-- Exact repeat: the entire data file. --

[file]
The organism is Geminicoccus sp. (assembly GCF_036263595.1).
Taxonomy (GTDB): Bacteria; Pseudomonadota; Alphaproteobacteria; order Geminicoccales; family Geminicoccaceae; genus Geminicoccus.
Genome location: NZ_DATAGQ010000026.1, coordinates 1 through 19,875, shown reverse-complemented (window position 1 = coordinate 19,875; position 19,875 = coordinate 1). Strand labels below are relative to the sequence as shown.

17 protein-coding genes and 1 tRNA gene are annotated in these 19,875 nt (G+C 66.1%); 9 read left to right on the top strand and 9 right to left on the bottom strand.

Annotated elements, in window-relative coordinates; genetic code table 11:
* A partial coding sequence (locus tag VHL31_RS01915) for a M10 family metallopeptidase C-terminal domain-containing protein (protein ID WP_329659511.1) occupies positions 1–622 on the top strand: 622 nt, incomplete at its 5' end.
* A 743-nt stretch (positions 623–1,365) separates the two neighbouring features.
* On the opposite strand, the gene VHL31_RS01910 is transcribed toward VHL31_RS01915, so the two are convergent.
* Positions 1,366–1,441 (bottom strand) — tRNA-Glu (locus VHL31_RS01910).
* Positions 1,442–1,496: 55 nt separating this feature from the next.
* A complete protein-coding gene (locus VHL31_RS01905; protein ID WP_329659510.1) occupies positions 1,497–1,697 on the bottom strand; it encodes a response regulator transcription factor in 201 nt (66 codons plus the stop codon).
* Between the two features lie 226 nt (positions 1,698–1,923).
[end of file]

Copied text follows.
The organism is Geminicoccus sp. (assembly GCF_036263595.1).
Taxonomy (GTDB): Bacteria; Pseudomonadota; Alphaproteobacteria; order Geminicoccales; family Geminicoccaceae; genus Geminicoccus.
Genome location: NZ_DATAGQ010000026.1, coordinates 1 through 19,875, shown reverse-complemented (window position 1 = coordinate 19,875; position 19,875 = coordinate 1). Strand labels below are relative to the sequence as shown.

17 protein-coding genes and 1 tRNA gene are annotated in these 19,875 nt (G+C 66.1%); 9 read left to right on the top strand and 9 right to left on the bottom strand.

Annotated elements, in window-relative coordinates; genetic code table 11:
* A partial coding sequence (locus tag VHL31_RS01915) for a M10 family metallopeptidase C-terminal domain-containing protein (protein ID WP_329659511.1) occupies positions 1–622 on the top strand: 622 nt, incomplete at its 5' end.
* A 743-nt stretch (positions 623–1,365) separates the two neighbouring features.
* On the opposite strand, the gene VHL31_RS01910 is transcribed toward VHL31_RS01915, so the two are convergent.
* Positions 1,366–1,441 (bottom strand) — tRNA-Glu (locus VHL31_RS01910).
* Positions 1,442–1,496: 55 nt separating this feature from the next.
* A complete protein-coding gene (locus VHL31_RS01905; protein ID WP_329659510.1) occupies positions 1,497–1,697 on the bottom strand; it encodes a response regulator transcription factor in 201 nt (66 codons plus the stop codon).
* Between the two features lie 226 nt (positions 1,698–1,923).